MARSHFIELD, Wis. (WSAW) -- Two girls helped police in their community get one step closer to getting new radios for better communication. It was made possible by spreading a little positivity through the community.
Twelve-year-old Samantha Ridgway and Jenna Foemmel raised funds for the department through hand-painted signs showing positive messages on pallets donated from an area business.
Multiple signs hang inside community businesses. Each sign has its own words of encouragement. Rodgway and Foemmel thought of the idea to sell businesses the pallets as a means for raising funds for police.
"Officers were struggling to communicate with each other with their radios because they were getting old and starting to not work as well. So we thought, 'Oh we can help with this,' and so we started this fundraiser," Ridgway explained.
The fundraiser brought some encouragement to people during a time of year when things can be pretty stressful.
"They're just going through a rough time in their life and they just need some encouraging messages and that's what this is for," Ridgway said.
Thomas Kirschbaum, owner and artist at Midwest Tattooers, knows a thing or two about living life without positivity or encouragement.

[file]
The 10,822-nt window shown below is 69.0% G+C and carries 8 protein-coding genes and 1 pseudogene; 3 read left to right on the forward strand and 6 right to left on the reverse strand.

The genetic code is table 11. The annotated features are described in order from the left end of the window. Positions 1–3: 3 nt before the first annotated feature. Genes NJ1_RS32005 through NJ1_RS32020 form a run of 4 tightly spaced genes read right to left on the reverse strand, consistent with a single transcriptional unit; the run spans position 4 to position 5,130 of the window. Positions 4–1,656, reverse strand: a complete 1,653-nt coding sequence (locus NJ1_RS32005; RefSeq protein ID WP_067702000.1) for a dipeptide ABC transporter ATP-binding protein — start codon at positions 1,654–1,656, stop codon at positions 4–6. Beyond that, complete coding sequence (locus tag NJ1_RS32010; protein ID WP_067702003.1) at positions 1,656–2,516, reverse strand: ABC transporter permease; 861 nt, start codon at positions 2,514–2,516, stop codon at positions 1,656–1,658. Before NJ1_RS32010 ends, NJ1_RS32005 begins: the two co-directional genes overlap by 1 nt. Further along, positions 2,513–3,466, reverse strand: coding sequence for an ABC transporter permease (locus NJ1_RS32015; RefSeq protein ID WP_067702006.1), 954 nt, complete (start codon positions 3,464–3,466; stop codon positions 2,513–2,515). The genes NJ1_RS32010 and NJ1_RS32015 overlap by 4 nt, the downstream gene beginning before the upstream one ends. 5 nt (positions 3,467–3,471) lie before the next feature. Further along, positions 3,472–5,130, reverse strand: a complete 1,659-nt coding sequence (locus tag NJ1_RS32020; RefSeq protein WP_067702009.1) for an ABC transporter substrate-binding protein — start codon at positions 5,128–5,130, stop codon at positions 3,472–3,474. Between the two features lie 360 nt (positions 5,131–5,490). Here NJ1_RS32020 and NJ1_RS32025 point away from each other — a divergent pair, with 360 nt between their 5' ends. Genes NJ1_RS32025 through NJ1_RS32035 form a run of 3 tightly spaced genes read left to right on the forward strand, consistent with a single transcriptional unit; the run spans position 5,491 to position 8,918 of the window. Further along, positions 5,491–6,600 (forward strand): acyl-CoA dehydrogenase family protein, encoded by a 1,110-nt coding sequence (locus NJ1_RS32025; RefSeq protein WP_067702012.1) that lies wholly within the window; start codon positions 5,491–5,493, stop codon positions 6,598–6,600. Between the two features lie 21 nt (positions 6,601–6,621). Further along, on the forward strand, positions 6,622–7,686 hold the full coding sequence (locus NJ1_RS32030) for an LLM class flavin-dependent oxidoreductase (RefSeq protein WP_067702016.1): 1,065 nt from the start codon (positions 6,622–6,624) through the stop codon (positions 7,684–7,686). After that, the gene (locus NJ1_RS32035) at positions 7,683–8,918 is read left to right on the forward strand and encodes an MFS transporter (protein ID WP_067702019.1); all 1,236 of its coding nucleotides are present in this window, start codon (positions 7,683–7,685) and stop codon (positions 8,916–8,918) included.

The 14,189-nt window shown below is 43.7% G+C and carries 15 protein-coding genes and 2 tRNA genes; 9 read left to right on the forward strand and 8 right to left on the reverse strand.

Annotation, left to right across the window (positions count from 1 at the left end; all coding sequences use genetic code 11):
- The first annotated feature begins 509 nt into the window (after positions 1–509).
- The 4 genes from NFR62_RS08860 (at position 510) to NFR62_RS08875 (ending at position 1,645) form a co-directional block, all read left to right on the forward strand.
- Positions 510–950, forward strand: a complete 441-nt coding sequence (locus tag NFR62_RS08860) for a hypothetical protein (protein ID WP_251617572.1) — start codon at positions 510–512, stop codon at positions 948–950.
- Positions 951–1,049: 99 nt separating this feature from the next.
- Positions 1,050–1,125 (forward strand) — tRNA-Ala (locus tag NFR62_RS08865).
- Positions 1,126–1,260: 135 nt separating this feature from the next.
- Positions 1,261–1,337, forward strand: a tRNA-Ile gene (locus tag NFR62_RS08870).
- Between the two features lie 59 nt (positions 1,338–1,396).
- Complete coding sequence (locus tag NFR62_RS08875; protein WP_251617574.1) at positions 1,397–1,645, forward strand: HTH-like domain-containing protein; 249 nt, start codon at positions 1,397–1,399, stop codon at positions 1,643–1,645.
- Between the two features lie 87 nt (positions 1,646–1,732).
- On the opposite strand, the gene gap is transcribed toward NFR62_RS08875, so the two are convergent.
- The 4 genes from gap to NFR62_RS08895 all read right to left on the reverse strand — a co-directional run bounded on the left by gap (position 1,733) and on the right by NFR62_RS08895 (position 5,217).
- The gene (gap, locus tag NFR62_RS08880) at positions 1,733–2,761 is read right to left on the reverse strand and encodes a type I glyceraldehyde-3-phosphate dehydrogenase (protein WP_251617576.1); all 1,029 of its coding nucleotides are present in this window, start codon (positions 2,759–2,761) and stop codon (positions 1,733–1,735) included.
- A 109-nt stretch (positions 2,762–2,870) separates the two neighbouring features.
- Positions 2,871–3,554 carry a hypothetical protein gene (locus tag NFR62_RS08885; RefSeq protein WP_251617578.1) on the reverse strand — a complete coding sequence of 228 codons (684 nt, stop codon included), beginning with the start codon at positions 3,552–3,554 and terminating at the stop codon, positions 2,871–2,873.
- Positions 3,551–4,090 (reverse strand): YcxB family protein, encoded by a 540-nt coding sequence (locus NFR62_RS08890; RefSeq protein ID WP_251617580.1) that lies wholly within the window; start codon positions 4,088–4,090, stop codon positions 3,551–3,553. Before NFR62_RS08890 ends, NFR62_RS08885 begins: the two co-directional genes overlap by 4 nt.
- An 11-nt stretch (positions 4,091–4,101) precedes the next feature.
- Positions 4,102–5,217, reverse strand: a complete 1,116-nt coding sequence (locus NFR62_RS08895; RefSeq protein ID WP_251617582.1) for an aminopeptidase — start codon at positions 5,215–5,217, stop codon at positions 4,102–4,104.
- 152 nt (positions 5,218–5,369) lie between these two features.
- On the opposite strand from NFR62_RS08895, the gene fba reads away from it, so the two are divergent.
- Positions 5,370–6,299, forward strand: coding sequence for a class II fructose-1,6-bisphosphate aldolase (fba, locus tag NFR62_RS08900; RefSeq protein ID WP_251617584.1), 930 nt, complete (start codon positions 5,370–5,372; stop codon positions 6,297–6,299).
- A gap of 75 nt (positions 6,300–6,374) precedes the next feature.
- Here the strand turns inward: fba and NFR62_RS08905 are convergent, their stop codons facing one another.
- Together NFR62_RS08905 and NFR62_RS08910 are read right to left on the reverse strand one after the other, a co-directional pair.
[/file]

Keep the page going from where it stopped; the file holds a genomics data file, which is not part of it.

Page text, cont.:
"I used to get in a lot of trouble. I'm an 11 time felon. I've spent a lot of prison time in Wisconsin, art and God changed my life," Kirschbaum said.
It's part of the reason he was among multiple business owner who purchased a sign from Ridway and Foemmel. He said the one the girls made for him speaks volumes.
"It relates exactly to my life. Because it says, Nnever be a prisoner of your past.' It was just a lesson not a life sentence," Kirschbaum explained. "I forever thought that I would have that life. I used to wake up in a prison cell. It absolutely blows my mind. So I thought it was pretty neat that the sign spoke to me so much."
Signs he and other business owners will proudly show off to anyone who walks through their doors.
"I think it's a good way to show positivity to the community, and maybe that message might reach somebody that needed to hear it that day," Heather Gross, owner at the Frayed Knot, explained.
The impact these painted pallets are having around Marshfield is why Samantha and Jenna say they'll keep looking for more positive actions for their community.
"We will probably do more things like this," Ridgway said.
The two girls were able to raise more than $600 for Marshfield Police.